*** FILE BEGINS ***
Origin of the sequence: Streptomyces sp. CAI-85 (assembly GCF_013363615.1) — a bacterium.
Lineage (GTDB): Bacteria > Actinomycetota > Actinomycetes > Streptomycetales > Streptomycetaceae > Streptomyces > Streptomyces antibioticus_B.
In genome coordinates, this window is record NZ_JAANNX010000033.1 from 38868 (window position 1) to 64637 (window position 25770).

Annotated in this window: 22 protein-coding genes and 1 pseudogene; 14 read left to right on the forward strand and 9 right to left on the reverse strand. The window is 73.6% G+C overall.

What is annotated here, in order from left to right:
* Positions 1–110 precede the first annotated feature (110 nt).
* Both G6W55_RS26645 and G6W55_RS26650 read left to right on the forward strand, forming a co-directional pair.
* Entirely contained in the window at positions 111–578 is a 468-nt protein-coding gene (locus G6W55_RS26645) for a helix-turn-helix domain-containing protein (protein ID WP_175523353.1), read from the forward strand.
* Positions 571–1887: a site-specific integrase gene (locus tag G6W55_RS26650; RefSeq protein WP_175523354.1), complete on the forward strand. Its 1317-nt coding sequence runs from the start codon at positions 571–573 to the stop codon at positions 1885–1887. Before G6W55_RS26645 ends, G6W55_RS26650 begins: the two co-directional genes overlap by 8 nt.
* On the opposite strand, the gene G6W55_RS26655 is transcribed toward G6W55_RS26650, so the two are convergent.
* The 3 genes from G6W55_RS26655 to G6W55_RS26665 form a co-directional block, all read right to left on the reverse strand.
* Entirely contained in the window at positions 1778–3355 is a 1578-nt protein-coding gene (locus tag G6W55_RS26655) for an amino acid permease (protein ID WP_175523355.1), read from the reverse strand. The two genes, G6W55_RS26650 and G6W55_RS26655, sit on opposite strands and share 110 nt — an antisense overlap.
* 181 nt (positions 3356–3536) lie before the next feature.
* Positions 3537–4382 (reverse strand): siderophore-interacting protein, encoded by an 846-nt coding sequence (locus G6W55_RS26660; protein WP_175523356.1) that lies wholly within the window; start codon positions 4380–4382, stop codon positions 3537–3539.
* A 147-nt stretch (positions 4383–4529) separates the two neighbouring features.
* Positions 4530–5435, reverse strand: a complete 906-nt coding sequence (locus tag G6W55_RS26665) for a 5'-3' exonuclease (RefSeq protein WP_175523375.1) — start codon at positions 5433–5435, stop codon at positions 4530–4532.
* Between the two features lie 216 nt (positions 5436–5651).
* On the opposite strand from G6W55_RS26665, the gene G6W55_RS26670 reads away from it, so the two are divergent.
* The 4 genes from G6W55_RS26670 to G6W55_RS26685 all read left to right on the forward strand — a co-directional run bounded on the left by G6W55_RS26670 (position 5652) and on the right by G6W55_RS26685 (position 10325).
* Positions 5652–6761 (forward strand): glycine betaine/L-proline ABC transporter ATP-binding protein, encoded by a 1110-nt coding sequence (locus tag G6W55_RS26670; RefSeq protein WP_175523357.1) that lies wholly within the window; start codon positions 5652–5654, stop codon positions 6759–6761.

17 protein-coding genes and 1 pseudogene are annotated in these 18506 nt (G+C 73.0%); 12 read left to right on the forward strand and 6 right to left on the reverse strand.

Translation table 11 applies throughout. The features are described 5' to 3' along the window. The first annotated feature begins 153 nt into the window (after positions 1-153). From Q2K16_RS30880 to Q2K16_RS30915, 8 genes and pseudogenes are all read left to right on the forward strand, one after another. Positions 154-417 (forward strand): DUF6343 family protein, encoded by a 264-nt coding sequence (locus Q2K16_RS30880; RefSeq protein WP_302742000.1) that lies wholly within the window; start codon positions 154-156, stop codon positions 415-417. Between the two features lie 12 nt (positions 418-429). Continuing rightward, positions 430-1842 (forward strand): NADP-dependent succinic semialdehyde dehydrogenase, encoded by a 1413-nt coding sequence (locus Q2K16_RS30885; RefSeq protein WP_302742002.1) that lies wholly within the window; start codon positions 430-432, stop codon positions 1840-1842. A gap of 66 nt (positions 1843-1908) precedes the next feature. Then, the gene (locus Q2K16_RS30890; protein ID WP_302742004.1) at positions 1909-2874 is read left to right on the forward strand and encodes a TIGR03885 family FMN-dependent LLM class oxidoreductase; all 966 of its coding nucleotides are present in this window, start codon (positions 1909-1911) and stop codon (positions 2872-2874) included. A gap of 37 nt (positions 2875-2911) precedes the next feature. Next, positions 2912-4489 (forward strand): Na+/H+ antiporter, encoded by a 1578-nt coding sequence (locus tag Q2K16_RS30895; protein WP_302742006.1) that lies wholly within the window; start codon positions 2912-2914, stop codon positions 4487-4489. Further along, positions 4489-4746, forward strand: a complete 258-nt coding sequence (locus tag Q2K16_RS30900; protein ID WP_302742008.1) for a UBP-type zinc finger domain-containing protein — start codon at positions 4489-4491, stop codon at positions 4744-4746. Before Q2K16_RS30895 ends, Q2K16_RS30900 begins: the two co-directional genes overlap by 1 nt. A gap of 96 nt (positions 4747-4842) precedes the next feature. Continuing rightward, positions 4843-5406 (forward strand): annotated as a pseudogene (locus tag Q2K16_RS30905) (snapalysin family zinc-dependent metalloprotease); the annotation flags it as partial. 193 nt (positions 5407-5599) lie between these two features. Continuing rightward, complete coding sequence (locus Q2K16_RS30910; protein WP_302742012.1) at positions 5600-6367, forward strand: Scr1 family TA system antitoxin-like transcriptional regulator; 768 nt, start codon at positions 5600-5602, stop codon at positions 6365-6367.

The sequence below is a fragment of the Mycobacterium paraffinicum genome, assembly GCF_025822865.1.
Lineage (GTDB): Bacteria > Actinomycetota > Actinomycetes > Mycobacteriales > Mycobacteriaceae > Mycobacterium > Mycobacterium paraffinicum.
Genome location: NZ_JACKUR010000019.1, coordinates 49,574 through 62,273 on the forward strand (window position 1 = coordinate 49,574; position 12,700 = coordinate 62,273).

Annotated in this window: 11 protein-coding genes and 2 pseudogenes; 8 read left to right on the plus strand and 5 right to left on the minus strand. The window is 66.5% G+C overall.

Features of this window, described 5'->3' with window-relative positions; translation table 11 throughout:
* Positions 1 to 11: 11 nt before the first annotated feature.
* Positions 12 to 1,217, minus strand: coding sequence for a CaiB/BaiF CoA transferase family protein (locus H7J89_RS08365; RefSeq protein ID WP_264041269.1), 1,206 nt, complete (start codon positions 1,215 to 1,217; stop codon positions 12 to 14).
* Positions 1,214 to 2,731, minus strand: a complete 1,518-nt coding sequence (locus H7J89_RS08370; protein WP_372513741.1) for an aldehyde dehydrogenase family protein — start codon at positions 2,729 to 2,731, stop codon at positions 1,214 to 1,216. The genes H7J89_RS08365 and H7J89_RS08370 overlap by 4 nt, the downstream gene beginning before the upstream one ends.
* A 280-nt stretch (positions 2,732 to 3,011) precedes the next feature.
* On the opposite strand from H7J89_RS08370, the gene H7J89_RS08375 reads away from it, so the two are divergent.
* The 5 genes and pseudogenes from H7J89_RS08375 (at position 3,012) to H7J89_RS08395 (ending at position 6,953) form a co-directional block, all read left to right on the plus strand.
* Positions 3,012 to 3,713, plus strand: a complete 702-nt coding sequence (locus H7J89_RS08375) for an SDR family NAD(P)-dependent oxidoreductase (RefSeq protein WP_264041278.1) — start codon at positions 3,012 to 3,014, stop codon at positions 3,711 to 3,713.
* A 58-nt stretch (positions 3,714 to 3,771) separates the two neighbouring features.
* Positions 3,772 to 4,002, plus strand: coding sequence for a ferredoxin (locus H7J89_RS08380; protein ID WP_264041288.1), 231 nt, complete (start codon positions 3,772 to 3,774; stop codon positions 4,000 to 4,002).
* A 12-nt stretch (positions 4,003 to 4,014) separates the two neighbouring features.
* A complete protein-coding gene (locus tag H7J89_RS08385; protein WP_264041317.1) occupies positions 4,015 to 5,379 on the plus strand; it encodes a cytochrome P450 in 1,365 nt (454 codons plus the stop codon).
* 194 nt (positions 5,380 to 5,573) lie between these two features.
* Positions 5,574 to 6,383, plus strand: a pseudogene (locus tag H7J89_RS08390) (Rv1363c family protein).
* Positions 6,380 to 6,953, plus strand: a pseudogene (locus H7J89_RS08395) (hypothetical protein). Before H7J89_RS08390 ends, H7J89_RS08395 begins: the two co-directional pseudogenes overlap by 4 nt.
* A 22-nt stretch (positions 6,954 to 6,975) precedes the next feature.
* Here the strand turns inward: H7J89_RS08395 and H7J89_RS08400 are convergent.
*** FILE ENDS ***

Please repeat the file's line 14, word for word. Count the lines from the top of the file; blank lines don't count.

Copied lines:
* Positions 3537–4382 (reverse strand): siderophore-interacting protein, encoded by an 846-nt coding sequence (locus G6W55_RS26660; protein WP_175523356.1) that lies wholly within the window; start codon positions 4380–4382, stop codon positions 3537–3539.